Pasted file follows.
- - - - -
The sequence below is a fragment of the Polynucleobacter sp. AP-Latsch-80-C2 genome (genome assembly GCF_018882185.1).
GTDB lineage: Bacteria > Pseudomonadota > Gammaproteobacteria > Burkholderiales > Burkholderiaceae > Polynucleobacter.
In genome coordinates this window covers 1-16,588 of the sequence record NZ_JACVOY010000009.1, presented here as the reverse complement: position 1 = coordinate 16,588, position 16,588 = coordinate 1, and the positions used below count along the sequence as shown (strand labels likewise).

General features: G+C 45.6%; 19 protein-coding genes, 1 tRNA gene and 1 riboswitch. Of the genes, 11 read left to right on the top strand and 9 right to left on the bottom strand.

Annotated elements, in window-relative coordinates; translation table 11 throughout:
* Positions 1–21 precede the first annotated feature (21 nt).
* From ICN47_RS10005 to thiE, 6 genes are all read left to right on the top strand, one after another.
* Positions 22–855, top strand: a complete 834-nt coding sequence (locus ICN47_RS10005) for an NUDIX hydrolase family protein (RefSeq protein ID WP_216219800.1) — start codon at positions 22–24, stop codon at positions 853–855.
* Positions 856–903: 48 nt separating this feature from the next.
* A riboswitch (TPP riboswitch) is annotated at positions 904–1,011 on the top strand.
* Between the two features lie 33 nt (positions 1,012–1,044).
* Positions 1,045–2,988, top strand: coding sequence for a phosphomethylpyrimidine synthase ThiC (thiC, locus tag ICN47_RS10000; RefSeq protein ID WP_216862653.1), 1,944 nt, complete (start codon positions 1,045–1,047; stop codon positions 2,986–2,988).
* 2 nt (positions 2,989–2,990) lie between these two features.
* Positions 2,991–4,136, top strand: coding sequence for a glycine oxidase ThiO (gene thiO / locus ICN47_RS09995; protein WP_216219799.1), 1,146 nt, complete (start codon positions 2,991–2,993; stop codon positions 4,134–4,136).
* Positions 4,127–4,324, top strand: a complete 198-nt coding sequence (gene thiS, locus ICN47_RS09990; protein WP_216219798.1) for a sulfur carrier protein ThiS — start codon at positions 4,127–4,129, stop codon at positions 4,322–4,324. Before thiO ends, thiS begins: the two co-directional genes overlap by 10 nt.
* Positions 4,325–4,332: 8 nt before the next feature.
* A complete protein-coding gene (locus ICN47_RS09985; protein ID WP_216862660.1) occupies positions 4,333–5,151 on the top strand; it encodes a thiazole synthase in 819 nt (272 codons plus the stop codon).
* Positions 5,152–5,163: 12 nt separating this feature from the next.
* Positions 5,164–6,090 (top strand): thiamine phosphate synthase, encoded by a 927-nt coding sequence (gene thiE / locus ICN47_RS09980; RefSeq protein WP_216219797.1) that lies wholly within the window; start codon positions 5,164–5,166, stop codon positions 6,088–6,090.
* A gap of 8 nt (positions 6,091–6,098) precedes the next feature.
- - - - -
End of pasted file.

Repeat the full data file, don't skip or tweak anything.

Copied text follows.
The sequence below is a fragment of the Polynucleobacter sp. AP-Latsch-80-C2 genome (genome assembly GCF_018882185.1).
GTDB lineage: Bacteria > Pseudomonadota > Gammaproteobacteria > Burkholderiales > Burkholderiaceae > Polynucleobacter.
In genome coordinates this window covers 1-16,588 of the sequence record NZ_JACVOY010000009.1, presented here as the reverse complement: position 1 = coordinate 16,588, position 16,588 = coordinate 1, and the positions used below count along the sequence as shown (strand labels likewise).

General features: G+C 45.6%; 19 protein-coding genes, 1 tRNA gene and 1 riboswitch. Of the genes, 11 read left to right on the top strand and 9 right to left on the bottom strand.

Annotated elements, in window-relative coordinates; translation table 11 throughout:
* Positions 1–21 precede the first annotated feature (21 nt).
* From ICN47_RS10005 to thiE, 6 genes are all read left to right on the top strand, one after another.
* Positions 22–855, top strand: a complete 834-nt coding sequence (locus ICN47_RS10005) for an NUDIX hydrolase family protein (RefSeq protein ID WP_216219800.1) — start codon at positions 22–24, stop codon at positions 853–855.
* Positions 856–903: 48 nt separating this feature from the next.
* A riboswitch (TPP riboswitch) is annotated at positions 904–1,011 on the top strand.
* Between the two features lie 33 nt (positions 1,012–1,044).
* Positions 1,045–2,988, top strand: coding sequence for a phosphomethylpyrimidine synthase ThiC (thiC, locus tag ICN47_RS10000; RefSeq protein ID WP_216862653.1), 1,944 nt, complete (start codon positions 1,045–1,047; stop codon positions 2,986–2,988).
* 2 nt (positions 2,989–2,990) lie between these two features.
* Positions 2,991–4,136, top strand: coding sequence for a glycine oxidase ThiO (gene thiO / locus ICN47_RS09995; protein WP_216219799.1), 1,146 nt, complete (start codon positions 2,991–2,993; stop codon positions 4,134–4,136).
* Positions 4,127–4,324, top strand: a complete 198-nt coding sequence (gene thiS, locus ICN47_RS09990; protein WP_216219798.1) for a sulfur carrier protein ThiS — start codon at positions 4,127–4,129, stop codon at positions 4,322–4,324. Before thiO ends, thiS begins: the two co-directional genes overlap by 10 nt.
* Positions 4,325–4,332: 8 nt before the next feature.
* A complete protein-coding gene (locus ICN47_RS09985; protein ID WP_216862660.1) occupies positions 4,333–5,151 on the top strand; it encodes a thiazole synthase in 819 nt (272 codons plus the stop codon).
* Positions 5,152–5,163: 12 nt separating this feature from the next.
* Positions 5,164–6,090 (top strand): thiamine phosphate synthase, encoded by a 927-nt coding sequence (gene thiE / locus ICN47_RS09980; RefSeq protein WP_216219797.1) that lies wholly within the window; start codon positions 5,164–5,166, stop codon positions 6,088–6,090.
* A gap of 8 nt (positions 6,091–6,098) precedes the next feature.